Open source software is common in the computer industry. Even many of the big industries rely on open source software. But open source hardware is much harder to find. So three and a half years ago, Assistant Professor Hadi Esmaeilzadeh, the inaugural holder of Allchin Family Early Career Professorship, created a research lab in the School of Computer Science at Georgia Tech to bridge the gap.
“I have taken the red pill; I’d rather see how far I can push the freedom for intelligent system design,” Esmaeilzadeh said, referring to his favorite movie The Matrix. “When it comes to hardware, we have such a monopoly because there is very little open sourced. That’s such a tough barrier to entry. As an academic, I have the luxury of not caring about money, so I can break the cycle and provide open source hardware.”
His Alternative Computing Technologies (ACT) Lab now has one master’s and five Ph.D. students who are an even split in hardware and software. They collaborate to research the whole stack, from hardware to software, and have created six tools. Last May, the team made two of these tools open source: Tabla and DnnWeaver.
Tabla is a framework that generates accelerators for machine learning algorithms. It does this by using a compiler that can turn domain specific languages into deeper abstractions that work closer to the hardware, effectively auto-generating hardware.
“We want to expose people who don’t have enough knowledge about hardware to be able to easily generate hardware for machine learning and robotics,” said Divya Mahajan, a fourth-year School of Computer Science (SCS) Ph.D. student, who worked on the hardware components of Tabla. Her software research counterpart is SCS master’s student Joon Kyung Kim, who started working with Esmaeilzadeh as an undergraduate at Tech.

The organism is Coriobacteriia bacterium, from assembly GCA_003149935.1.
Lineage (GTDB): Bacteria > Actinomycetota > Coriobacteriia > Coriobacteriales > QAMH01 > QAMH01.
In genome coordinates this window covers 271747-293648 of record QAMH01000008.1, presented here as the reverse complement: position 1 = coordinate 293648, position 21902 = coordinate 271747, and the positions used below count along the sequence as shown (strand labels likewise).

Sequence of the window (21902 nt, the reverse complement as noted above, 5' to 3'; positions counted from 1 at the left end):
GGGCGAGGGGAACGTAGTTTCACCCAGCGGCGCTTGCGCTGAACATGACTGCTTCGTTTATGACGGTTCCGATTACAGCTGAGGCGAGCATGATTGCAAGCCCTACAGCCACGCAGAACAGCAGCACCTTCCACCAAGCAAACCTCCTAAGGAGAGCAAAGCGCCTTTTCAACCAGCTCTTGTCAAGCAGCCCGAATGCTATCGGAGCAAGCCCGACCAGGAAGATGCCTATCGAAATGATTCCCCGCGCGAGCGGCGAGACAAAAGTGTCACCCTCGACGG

Tabla has been a springboard for further research into machine learning algorithms. Fifth-year SCS Ph.D. student Jongse Park has been working on a distributed version of the tool that can be used to better train a machine to improve the accuracy of its predictions. He just published the very first compute stack for the scale-out acceleration of machine learning.
DnnWeaver stands for deep neural network weaver. The tool is a framework for accelerating deep neural networks on field programing gate arrays (FPGAs). It can automatically generate customized accelerators — and not just for the hardware, but for the entire stack — for any deep neural network a programmer needs.
“We wanted to not involve programmers in hardware design at all,” said Hardik Sharma, the main researcher, a second-year Electrical College of Engineering (ECE) Ph.D. student. “We do all the work for you, and it’s just a button to push for the programmers.”
The lab has several other projects. Fourth-year SCS Ph.D. student Amir Yazdanbakhsh has worked on both the NPiler (an NPU compilation workflow that automatically converts annotated code to a neural networks) and Axilog (a set language annotations and automatic analysis for approximate hardware design). Third-year ECE Ph.D. student Jake Sacks is currently working on RoboX, which uses a similar framework to Tabla but for robotics applications. They have designed a domain specific language that can tailor the programming for the specific application that autonomous robots need using a programming language and hardware generation similar to Tabla.
These aren’t just individual breakthroughs stuck in an academic silo. Open sourcing ensures others can find the full potential of these frameworks.
“We provided the frontier of machine learning hardware acceleration freely to whoever wants to use it,” Esmaeilzadeh said.
This project has been funded with the support of Air Force Office of Scientific Research, National Science Foundation, Microsoft, Google, Qualcomm, Intel/Altera, and Xilinx . This article does not reflect the opinions of these entities.